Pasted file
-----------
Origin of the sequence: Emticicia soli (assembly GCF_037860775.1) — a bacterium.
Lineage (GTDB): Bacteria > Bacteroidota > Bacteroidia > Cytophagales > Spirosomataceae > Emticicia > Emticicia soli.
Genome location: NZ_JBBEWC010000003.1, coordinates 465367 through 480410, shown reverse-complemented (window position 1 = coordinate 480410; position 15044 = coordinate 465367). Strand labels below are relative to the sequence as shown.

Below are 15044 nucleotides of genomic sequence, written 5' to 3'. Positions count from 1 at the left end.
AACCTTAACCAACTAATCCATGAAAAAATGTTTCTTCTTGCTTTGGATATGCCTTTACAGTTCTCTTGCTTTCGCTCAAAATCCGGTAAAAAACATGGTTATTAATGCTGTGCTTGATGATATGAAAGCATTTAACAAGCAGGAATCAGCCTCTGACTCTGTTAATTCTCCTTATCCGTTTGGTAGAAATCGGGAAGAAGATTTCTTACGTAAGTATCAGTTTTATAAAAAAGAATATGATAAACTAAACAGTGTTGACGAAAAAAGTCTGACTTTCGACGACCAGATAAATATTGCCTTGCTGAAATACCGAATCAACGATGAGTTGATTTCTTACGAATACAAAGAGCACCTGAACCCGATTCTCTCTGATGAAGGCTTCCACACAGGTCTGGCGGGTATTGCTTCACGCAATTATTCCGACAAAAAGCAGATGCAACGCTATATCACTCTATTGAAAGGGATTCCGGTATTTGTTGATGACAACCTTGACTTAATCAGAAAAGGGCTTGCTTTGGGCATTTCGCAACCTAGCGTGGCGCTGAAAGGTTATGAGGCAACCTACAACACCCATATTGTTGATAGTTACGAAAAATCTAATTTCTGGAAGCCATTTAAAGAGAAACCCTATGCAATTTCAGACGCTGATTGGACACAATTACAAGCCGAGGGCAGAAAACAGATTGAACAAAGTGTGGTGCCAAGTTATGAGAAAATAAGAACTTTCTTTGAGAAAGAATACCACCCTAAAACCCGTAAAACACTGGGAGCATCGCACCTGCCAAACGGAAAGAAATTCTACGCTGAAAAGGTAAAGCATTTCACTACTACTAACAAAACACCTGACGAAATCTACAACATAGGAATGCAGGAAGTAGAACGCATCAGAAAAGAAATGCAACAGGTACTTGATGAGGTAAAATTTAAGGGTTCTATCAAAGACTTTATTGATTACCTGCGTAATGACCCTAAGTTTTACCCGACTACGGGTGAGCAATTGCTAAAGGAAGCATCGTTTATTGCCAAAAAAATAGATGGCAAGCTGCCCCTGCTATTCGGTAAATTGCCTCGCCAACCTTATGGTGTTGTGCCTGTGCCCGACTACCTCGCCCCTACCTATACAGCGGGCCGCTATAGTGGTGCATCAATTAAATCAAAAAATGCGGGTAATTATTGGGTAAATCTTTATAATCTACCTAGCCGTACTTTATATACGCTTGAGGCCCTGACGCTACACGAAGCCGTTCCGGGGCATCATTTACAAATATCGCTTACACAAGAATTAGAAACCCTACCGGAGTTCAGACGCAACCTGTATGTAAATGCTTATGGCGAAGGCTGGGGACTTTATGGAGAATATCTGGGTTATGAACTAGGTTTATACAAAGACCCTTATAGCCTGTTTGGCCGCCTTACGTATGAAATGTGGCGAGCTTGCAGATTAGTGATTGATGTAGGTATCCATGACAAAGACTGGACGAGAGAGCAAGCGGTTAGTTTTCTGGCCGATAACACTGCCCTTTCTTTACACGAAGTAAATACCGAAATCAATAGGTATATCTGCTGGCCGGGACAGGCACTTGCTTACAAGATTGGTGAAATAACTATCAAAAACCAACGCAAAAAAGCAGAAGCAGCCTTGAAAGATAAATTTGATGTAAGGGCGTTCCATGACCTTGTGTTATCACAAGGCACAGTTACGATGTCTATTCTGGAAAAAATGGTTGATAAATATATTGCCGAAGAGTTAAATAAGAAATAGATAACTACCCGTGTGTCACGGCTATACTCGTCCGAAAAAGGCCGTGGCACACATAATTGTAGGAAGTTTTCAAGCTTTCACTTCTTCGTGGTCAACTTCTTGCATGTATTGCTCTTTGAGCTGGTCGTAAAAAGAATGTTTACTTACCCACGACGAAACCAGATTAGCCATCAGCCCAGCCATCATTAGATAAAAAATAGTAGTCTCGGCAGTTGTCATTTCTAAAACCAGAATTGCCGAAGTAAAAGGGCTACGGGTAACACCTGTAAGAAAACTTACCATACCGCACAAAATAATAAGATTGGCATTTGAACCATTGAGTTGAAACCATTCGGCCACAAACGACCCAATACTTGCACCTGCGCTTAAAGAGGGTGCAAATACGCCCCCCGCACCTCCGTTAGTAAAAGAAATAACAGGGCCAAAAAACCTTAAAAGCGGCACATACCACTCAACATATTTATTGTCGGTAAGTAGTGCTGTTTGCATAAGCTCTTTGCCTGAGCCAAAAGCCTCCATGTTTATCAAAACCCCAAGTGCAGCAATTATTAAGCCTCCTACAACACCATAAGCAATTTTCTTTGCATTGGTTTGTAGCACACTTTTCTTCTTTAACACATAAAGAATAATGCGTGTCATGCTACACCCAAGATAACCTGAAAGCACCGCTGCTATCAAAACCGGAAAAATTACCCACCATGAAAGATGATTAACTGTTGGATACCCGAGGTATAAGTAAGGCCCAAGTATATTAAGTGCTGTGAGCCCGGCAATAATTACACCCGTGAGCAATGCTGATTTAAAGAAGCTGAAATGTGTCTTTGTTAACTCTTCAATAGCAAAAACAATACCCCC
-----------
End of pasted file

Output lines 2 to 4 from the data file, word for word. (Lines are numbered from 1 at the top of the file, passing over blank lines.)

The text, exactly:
Lineage (GTDB): Bacteria > Bacteroidota > Bacteroidia > Cytophagales > Spirosomataceae > Emticicia > Emticicia soli.
Genome location: NZ_JBBEWC010000003.1, coordinates 465367 through 480410, shown reverse-complemented (window position 1 = coordinate 480410; position 15044 = coordinate 465367). Strand labels below are relative to the sequence as shown.

Below are 15044 nucleotides of genomic sequence, written 5' to 3'. Positions count from 1 at the left end.